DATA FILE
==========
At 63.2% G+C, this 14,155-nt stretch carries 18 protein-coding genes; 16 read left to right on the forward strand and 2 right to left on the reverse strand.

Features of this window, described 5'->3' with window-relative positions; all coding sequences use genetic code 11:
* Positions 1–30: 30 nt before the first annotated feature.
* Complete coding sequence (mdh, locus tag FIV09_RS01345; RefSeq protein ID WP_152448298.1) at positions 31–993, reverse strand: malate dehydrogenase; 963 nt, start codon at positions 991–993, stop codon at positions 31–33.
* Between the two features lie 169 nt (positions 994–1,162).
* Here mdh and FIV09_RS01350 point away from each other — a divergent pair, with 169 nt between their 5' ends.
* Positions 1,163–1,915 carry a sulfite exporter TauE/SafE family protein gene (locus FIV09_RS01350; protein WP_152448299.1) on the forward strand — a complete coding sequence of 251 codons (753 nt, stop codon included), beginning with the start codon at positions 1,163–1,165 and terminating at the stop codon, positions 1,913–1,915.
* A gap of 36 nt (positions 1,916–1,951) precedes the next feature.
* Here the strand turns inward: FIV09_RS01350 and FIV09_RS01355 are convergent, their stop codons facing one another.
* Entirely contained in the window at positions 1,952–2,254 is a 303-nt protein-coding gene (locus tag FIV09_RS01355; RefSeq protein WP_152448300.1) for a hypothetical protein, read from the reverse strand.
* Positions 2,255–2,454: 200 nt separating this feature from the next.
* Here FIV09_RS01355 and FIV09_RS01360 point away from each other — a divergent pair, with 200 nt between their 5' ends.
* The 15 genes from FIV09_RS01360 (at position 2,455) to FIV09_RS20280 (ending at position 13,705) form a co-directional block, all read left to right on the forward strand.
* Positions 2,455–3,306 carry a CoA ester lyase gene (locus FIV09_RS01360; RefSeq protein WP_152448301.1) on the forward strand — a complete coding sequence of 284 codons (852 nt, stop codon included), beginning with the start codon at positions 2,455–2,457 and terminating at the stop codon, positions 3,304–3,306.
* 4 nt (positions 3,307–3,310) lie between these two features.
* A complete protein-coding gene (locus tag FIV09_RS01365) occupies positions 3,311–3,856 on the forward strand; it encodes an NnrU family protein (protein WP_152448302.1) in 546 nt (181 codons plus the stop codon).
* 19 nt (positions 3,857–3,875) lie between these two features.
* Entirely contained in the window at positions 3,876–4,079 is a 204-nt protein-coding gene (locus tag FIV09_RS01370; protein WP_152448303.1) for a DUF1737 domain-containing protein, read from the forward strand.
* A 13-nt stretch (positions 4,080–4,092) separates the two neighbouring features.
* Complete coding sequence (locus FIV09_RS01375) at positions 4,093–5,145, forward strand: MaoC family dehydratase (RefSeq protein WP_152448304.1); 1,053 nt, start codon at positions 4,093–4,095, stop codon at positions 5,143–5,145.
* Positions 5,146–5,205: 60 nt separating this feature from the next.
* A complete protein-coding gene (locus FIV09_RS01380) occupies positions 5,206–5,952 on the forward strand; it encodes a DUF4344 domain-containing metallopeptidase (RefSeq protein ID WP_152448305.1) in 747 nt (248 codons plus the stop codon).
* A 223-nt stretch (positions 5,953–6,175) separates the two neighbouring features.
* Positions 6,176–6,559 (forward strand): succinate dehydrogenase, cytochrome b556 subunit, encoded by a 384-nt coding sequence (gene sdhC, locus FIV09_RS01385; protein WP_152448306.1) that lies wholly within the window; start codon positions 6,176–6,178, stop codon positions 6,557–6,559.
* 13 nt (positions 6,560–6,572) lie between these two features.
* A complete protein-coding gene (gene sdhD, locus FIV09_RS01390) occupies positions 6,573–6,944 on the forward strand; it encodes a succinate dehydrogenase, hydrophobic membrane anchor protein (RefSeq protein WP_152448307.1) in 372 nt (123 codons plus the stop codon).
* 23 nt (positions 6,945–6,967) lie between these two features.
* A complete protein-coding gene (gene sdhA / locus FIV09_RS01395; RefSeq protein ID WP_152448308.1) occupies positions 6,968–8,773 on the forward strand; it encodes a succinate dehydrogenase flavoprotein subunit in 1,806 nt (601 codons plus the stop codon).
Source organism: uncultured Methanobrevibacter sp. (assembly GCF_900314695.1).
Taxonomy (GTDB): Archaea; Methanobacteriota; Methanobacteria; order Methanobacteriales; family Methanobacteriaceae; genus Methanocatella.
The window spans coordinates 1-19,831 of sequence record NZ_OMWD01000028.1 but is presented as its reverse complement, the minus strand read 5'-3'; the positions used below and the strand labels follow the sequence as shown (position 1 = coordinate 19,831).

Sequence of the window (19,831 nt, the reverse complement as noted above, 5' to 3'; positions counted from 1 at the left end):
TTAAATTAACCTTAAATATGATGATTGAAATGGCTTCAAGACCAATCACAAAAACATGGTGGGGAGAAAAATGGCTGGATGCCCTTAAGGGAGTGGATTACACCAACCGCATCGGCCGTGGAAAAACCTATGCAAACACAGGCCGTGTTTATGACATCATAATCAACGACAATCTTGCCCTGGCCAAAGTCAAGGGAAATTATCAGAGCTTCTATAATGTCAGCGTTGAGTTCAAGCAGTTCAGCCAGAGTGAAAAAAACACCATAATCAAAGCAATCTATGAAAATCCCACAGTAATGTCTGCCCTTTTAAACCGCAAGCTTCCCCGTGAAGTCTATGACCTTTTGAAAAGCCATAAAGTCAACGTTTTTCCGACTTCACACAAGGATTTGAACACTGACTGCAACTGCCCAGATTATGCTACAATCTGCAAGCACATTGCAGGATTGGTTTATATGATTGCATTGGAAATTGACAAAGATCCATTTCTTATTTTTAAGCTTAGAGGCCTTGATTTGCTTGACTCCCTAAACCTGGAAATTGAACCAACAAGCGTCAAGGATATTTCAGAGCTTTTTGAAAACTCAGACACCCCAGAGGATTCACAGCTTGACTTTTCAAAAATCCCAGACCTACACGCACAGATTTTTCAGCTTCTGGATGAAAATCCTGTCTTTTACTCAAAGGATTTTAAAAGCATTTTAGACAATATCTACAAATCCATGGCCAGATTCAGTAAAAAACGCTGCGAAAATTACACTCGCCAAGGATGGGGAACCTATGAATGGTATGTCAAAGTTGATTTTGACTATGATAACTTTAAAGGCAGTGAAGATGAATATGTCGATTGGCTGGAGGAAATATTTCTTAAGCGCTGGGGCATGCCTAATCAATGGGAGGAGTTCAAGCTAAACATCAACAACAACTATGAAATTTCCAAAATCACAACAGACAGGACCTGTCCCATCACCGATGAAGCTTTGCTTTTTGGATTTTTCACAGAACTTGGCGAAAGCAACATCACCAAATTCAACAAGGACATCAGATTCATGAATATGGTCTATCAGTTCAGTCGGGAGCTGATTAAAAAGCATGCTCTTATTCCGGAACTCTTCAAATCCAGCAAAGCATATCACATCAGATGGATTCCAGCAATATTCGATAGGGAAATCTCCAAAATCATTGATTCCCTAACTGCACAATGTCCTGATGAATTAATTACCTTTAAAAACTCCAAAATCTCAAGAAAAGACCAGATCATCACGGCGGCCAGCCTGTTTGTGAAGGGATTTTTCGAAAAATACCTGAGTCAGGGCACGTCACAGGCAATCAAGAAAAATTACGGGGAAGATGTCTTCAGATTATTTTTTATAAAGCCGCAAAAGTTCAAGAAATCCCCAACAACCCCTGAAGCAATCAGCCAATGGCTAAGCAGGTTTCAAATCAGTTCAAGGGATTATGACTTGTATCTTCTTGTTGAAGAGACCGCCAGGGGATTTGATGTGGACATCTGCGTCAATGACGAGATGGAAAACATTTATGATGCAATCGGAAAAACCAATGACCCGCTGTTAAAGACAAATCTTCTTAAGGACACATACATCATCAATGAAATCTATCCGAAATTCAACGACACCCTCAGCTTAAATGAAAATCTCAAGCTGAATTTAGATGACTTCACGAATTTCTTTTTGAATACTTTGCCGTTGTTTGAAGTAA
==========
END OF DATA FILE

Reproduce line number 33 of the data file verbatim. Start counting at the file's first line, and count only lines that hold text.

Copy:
TTAAATTAACCTTAAATATGATGATTGAAATGGCTTCAAGACCAATCACAAAAACATGGTGGGGAGAAAAATGGCTGGATGCCCTTAAGGGAGTGGATTACACCAACCGCATCGGCCGTGGAAAAACCTATGCAAACACAGGCCGTGTTTATGACATCATAATCAACGACAATCTTGCCCTGGCCAAAGTCAAGGGAAATTATCAGAGCTTCTATAATGTCAGCGTTGAGTTCAAGCAGTTCAGCCAGAGTGAAAAAAACACCATAATCAAAGCAATCTATGAAAATCCCACAGTAATGTCTGCCCTTTTAAACCGCAAGCTTCCCCGTGAAGTCTATGACCTTTTGAAAAGCCATAAAGTCAACGTTTTTCCGACTTCACACAAGGATTTGAACACTGACTGCAACTGCCCAGATTATGCTACAATCTGCAAGCACATTGCAGGATTGGTTTATATGATTGCATTGGAAATTGACAAAGATCCATTTCTTATTTTTAAGCTTAGAGGCCTTGATTTGCTTGACTCCCTAAACCTGGAAATTGAACCAACAAGCGTCAAGGATATTTCAGAGCTTTTTGAAAACTCAGACACCCCAGAGGATTCACAGCTTGACTTTTCAAAAATCCCAGACCTACACGCACAGATTTTTCAGCTTCTGGATGAAAATCCTGTCTTTTACTCAAAGGATTTTAAAAGCATTTTAGACAATATCTACAAATCCATGGCCAGATTCAGTAAAAAACGCTGCGAAAATTACACTCGCCAAGGATGGGGAACCTATGAATGGTATGTCAAAGTTGATTTTGACTATGATAACTTTAAAGGCAGTGAAGATGAATATGTCGATTGGCTGGAGGAAATATTTCTTAAGCGCTGGGGCATGCCTAATCAATGGGAGGAGTTCAAGCTAAACATCAACAACAACTATGAAATTTCCAAAATCACAACAGACAGGACCTGTCCCATCACCGATGAAGCTTTGCTTTTTGGATTTTTCACAGAACTTGGCGAAAGCAACATCACCAAATTCAACAAGGACATCAGATTCATGAATATGGTCTATCAGTTCAGTCGGGAGCTGATTAAAAAGCATGCTCTTATTCCGGAACTCTTCAAATCCAGCAAAGCATATCACATCAGATGGATTCCAGCAATATTCGATAGGGAAATCTCCAAAATCATTGATTCCCTAACTGCACAATGTCCTGATGAATTAATTACCTTTAAAAACTCCAAAATCTCAAGAAAAGACCAGATCATCACGGCGGCCAGCCTGTTTGTGAAGGGATTTTTCGAAAAATACCTGAGTCAGGGCACGTCACAGGCAATCAAGAAAAATTACGGGGAAGATGTCTTCAGATTATTTTTTATAAAGCCGCAAAAGTTCAAGAAATCCCCAACAACCCCTGAAGCAATCAGCCAATGGCTAAGCAGGTTTCAAATCAGTTCAAGGGATTATGACTTGTATCTTCTTGTTGAAGAGACCGCCAGGGGATTTGATGTGGACATCTGCGTCAATGACGAGATGGAAAACATTTATGATGCAATCGGAAAAACCAATGACCCGCTGTTAAAGACAAATCTTCTTAAGGACACATACATCATCAATGAAATCTATCCGAAATTCAACGACACCCTCAGCTTAAATGAAAATCTCAAGCTGAATTTAGATGACTTCACGAATTTCTTTTTGAATACTTTGCCGTTGTTTGAAGTAA